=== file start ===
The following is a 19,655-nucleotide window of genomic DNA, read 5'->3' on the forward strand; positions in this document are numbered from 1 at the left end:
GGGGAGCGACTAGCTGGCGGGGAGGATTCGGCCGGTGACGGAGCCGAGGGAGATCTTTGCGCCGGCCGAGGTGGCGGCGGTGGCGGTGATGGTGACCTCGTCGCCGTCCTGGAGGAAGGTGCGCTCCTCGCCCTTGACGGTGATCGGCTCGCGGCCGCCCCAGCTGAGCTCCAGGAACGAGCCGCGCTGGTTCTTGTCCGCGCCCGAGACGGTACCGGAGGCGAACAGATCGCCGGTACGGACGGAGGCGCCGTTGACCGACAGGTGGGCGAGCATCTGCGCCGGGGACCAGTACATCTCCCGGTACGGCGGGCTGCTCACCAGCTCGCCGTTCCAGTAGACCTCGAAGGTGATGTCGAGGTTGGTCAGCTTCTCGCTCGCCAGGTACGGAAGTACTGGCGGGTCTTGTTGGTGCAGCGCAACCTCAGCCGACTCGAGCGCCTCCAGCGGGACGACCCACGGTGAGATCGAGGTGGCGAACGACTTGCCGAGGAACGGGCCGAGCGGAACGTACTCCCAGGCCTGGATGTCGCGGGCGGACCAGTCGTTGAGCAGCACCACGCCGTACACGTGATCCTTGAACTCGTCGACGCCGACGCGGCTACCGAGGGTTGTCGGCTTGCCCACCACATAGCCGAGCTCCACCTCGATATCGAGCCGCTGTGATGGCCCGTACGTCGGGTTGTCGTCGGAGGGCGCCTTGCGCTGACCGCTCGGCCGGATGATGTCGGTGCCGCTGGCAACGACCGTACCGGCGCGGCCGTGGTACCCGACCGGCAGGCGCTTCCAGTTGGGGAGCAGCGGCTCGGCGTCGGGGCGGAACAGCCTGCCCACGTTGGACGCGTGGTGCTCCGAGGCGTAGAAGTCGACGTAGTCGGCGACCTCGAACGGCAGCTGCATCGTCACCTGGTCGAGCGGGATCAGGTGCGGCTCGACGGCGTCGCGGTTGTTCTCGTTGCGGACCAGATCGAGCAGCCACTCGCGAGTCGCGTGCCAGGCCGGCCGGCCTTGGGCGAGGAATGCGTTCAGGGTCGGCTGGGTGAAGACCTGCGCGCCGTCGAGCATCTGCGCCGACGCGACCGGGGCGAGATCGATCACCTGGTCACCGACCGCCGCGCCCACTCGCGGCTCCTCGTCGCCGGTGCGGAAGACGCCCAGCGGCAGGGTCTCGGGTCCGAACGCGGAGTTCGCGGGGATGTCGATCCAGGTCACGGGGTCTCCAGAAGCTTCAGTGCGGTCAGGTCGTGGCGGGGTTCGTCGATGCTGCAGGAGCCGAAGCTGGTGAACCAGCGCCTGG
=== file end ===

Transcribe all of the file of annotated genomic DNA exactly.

The following is a 19,655-nucleotide window of genomic DNA, read 5'->3' on the forward strand; positions in this document are numbered from 1 at the left end:
GGGGAGCGACTAGCTGGCGGGGAGGATTCGGCCGGTGACGGAGCCGAGGGAGATCTTTGCGCCGGCCGAGGTGGCGGCGGTGGCGGTGATGGTGACCTCGTCGCCGTCCTGGAGGAAGGTGCGCTCCTCGCCCTTGACGGTGATCGGCTCGCGGCCGCCCCAGCTGAGCTCCAGGAACGAGCCGCGCTGGTTCTTGTCCGCGCCCGAGACGGTACCGGAGGCGAACAGATCGCCGGTACGGACGGAGGCGCCGTTGACCGACAGGTGGGCGAGCATCTGCGCCGGGGACCAGTACATCTCCCGGTACGGCGGGCTGCTCACCAGCTCGCCGTTCCAGTAGACCTCGAAGGTGATGTCGAGGTTGGTCAGCTTCTCGCTCGCCAGGTACGGAAGTACTGGCGGGTCTTGTTGGTGCAGCGCAACCTCAGCCGACTCGAGCGCCTCCAGCGGGACGACCCACGGTGAGATCGAGGTGGCGAACGACTTGCCGAGGAACGGGCCGAGCGGAACGTACTCCCAGGCCTGGATGTCGCGGGCGGACCAGTCGTTGAGCAGCACCACGCCGTACACGTGATCCTTGAACTCGTCGACGCCGACGCGGCTACCGAGGGTTGTCGGCTTGCCCACCACATAGCCGAGCTCCACCTCGATATCGAGCCGCTGTGATGGCCCGTACGTCGGGTTGTCGTCGGAGGGCGCCTTGCGCTGACCGCTCGGCCGGATGATGTCGGTGCCGCTGGCAACGACCGTACCGGCGCGGCCGTGGTACCCGACCGGCAGGCGCTTCCAGTTGGGGAGCAGCGGCTCGGCGTCGGGGCGGAACAGCCTGCCCACGTTGGACGCGTGGTGCTCCGAGGCGTAGAAGTCGACGTAGTCGGCGACCTCGAACGGCAGCTGCATCGTCACCTGGTCGAGCGGGATCAGGTGCGGCTCGACGGCGTCGCGGTTGTTCTCGTTGCGGACCAGATCGAGCAGCCACTCGCGAGTCGCGTGCCAGGCCGGCCGGCCTTGGGCGAGGAATGCGTTCAGGGTCGGCTGGGTGAAGACCTGCGCGCCGTCGAGCATCTGCGCCGACGCGACCGGGGCGAGATCGATCACCTGGTCACCGACCGCCGCGCCCACTCGCGGCTCCTCGTCGCCGGTGCGGAAGACGCCCAGCGGCAGGGTCTCGGGTCCGAACGCGGAGTTCGCGGGGATGTCGATCCAGGTCACGGGGTCTCCAGAAGCTTCAGTGCGGTCAGGTCGTGGCGGGGTTCGTCGATGCTGCAGGAGCCGAAGCTGGTGAACCAGCGCCTGG